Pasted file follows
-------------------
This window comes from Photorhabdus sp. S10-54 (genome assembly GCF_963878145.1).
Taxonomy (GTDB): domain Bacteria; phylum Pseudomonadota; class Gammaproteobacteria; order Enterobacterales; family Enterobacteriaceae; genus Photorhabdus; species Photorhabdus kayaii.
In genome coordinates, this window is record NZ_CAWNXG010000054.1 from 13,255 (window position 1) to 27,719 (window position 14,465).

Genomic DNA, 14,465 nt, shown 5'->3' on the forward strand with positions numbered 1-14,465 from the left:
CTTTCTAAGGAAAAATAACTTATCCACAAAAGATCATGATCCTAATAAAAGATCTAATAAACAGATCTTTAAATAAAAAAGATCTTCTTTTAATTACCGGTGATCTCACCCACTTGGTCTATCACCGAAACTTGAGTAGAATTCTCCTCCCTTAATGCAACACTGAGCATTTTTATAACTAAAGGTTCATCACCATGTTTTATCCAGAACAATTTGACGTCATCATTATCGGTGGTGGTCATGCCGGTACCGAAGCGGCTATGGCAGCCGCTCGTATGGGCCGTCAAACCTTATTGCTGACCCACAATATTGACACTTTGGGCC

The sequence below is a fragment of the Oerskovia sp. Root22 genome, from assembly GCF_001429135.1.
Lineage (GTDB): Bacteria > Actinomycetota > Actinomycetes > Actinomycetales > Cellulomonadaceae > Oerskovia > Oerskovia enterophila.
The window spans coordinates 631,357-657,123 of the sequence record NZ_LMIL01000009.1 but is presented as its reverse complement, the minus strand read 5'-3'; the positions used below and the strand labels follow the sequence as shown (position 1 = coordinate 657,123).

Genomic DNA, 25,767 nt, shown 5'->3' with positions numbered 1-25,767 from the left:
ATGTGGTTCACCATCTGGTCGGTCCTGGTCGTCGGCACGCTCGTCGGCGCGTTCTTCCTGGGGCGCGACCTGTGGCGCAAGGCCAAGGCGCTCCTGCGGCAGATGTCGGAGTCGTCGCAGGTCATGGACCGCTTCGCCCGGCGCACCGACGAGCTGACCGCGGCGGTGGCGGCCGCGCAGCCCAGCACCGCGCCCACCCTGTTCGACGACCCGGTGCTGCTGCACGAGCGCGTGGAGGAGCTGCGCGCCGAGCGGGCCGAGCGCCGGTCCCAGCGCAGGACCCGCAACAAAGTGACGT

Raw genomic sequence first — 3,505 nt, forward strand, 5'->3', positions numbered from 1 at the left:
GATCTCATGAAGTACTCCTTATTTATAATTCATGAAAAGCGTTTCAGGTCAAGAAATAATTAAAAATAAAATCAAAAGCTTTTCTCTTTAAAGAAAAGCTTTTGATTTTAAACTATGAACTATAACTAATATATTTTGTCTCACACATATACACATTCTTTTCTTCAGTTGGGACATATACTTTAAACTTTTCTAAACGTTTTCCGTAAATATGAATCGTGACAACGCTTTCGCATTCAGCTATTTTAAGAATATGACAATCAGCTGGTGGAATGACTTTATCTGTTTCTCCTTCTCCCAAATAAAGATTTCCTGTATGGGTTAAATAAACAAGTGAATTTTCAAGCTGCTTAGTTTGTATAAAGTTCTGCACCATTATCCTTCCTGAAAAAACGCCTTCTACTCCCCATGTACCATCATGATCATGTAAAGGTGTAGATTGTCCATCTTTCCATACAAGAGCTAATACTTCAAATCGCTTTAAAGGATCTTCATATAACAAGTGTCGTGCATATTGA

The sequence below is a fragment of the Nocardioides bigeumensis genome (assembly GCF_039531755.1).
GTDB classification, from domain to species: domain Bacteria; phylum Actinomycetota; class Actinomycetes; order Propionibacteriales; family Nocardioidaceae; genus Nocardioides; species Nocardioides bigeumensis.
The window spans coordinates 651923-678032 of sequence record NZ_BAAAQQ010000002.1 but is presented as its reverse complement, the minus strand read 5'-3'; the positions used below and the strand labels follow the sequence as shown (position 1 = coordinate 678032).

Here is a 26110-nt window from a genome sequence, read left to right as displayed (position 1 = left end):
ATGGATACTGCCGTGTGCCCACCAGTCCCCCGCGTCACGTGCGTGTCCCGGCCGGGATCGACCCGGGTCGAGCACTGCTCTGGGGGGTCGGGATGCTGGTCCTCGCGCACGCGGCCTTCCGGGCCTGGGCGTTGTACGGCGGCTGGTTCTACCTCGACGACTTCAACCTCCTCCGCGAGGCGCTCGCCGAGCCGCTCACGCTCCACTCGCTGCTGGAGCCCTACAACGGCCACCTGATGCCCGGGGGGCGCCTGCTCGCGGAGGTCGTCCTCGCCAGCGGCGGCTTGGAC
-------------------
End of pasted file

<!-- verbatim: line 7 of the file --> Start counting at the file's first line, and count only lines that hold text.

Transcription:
Lineage (GTDB): Bacteria > Actinomycetota > Actinomycetes > Actinomycetales > Cellulomonadaceae > Oerskovia > Oerskovia enterophila.